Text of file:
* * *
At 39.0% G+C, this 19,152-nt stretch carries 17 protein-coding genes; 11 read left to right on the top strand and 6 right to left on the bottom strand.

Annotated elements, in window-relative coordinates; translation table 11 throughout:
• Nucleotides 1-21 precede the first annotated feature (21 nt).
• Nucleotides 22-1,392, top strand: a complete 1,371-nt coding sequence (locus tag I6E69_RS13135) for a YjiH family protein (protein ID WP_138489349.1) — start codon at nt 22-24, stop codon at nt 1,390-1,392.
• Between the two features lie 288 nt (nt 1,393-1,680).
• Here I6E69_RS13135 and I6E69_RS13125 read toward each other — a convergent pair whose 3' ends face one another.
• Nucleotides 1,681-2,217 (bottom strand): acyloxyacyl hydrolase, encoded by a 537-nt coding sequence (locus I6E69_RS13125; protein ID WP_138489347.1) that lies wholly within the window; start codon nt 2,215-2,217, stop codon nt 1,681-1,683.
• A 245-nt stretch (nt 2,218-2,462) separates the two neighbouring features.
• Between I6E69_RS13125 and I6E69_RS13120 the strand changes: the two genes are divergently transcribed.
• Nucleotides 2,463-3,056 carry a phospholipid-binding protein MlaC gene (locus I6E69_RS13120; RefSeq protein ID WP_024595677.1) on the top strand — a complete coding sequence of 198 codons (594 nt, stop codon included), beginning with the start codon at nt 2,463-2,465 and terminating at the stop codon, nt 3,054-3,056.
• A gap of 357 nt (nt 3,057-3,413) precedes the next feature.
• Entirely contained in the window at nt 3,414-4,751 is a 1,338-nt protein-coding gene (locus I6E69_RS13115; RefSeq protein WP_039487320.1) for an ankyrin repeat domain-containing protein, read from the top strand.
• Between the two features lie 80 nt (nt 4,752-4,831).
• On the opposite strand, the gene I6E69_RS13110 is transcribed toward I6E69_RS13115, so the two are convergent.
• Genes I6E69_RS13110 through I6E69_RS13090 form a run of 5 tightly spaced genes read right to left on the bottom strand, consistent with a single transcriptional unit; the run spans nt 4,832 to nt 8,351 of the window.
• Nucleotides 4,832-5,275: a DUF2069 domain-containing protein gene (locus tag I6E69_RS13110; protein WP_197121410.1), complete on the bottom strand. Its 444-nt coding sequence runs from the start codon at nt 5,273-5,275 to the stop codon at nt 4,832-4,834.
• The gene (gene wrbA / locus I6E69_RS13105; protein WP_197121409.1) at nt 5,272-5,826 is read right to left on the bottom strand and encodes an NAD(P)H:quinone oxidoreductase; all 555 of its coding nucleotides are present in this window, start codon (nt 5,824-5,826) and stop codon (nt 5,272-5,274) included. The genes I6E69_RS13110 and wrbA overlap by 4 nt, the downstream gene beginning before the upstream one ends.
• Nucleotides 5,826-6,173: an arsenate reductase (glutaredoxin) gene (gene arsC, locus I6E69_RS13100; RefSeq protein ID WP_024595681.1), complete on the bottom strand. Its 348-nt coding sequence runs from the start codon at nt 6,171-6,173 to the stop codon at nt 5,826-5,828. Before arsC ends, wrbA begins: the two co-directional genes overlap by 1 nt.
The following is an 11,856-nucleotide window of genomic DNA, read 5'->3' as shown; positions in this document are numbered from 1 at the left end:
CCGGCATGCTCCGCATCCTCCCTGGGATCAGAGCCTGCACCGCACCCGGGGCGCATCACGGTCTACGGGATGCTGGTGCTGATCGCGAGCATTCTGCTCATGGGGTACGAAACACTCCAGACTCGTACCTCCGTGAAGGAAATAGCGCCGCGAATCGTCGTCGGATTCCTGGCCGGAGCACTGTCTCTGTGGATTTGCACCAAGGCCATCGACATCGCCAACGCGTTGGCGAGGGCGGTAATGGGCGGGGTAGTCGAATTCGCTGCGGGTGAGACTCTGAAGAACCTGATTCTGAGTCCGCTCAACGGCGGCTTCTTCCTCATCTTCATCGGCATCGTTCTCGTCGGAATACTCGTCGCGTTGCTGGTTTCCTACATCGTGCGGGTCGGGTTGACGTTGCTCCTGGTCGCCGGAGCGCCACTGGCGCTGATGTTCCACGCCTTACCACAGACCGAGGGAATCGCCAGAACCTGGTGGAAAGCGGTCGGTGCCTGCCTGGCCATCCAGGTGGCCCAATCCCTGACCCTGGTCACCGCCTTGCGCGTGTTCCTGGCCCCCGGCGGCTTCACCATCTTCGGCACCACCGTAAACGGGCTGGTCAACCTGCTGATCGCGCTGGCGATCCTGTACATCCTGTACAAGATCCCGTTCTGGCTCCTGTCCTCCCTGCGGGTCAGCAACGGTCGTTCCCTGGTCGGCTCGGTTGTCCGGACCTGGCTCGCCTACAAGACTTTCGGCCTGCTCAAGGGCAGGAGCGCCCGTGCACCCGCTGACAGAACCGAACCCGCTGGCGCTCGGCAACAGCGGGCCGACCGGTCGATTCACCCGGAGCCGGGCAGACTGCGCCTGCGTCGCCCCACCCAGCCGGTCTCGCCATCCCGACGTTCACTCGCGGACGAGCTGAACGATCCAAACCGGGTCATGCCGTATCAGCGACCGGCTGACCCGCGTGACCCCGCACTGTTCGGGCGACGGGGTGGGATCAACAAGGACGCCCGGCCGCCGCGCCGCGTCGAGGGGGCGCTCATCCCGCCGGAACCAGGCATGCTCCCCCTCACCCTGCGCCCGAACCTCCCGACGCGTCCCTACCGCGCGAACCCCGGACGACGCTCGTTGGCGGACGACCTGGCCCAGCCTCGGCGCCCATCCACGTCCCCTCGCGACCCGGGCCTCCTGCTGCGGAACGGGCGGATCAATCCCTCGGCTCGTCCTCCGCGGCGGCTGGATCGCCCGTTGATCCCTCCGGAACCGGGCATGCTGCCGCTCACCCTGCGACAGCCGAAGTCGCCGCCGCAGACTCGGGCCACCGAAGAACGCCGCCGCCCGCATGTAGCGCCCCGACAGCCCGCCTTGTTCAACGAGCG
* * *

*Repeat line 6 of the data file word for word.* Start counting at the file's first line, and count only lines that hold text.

• Here I6E69_RS13135 and I6E69_RS13125 read toward each other — a convergent pair whose 3' ends face one another.